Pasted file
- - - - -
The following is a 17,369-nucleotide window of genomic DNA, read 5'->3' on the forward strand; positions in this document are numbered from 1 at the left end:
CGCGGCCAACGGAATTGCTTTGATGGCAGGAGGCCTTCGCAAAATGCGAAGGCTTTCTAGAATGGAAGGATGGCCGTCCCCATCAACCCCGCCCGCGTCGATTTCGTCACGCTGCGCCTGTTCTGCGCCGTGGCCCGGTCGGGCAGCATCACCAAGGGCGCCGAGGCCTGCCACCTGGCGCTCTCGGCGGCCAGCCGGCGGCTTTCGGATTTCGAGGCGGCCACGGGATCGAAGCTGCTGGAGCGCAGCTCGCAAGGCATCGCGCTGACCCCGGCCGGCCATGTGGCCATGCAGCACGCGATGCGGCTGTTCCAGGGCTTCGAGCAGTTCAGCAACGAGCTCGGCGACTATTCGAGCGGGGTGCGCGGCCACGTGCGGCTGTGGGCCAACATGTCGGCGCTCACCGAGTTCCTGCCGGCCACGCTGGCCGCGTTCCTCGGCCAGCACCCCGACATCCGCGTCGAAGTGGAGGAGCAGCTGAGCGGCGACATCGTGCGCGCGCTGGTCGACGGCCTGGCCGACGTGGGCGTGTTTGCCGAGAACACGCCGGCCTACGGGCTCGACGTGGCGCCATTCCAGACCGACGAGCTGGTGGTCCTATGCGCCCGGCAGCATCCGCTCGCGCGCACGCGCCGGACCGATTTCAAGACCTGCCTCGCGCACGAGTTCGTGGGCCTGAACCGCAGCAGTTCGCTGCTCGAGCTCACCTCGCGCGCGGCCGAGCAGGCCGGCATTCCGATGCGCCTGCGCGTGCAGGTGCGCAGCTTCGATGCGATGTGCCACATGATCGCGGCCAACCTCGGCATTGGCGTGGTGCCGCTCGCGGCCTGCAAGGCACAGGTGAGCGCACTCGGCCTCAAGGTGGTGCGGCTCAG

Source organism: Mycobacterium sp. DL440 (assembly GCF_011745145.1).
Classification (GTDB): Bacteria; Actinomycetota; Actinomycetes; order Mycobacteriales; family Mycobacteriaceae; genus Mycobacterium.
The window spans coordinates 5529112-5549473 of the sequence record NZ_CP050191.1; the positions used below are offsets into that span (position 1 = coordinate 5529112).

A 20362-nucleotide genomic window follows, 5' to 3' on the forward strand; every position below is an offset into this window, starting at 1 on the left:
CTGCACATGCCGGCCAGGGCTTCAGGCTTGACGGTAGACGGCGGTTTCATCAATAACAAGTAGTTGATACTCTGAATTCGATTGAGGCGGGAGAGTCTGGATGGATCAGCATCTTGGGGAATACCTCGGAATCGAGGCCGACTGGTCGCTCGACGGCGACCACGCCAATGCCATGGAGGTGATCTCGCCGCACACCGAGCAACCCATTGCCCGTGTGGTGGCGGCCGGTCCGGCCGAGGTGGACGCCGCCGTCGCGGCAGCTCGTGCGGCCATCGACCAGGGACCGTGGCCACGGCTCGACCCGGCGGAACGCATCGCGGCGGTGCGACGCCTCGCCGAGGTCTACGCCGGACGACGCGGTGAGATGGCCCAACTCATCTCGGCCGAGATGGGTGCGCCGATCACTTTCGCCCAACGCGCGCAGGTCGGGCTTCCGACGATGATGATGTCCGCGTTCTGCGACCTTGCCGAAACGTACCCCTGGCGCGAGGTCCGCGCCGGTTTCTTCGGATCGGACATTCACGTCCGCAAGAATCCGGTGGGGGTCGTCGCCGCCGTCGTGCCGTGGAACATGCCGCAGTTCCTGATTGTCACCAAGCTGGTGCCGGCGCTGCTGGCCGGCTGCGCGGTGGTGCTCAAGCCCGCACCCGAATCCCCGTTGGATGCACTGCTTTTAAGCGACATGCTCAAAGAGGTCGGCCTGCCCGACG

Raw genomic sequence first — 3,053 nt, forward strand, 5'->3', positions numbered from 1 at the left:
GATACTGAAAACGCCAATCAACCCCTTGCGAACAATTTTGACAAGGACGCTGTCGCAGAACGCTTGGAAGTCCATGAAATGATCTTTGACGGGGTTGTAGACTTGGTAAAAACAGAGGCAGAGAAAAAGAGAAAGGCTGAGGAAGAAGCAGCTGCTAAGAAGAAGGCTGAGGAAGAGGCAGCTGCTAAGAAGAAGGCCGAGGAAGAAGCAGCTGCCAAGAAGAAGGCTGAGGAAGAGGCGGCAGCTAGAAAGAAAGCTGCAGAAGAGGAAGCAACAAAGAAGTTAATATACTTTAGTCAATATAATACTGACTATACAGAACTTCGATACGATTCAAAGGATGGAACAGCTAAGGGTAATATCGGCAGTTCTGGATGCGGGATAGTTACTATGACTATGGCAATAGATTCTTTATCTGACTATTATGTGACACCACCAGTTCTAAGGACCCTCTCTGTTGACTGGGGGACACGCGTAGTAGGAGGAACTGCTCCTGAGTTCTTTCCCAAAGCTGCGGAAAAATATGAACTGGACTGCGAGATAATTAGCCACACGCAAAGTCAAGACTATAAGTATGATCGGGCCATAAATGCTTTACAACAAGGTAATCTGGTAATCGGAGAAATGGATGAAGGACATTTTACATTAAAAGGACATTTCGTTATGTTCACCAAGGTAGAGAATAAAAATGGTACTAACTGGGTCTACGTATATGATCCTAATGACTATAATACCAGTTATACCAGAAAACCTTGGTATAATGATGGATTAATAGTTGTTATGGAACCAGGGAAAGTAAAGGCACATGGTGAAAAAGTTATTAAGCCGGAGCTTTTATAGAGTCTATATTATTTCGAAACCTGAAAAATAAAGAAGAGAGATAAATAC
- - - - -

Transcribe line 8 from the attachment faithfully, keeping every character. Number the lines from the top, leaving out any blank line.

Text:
Raw genomic sequence first — 3,053 nt, forward strand, 5'->3', positions numbered from 1 at the left: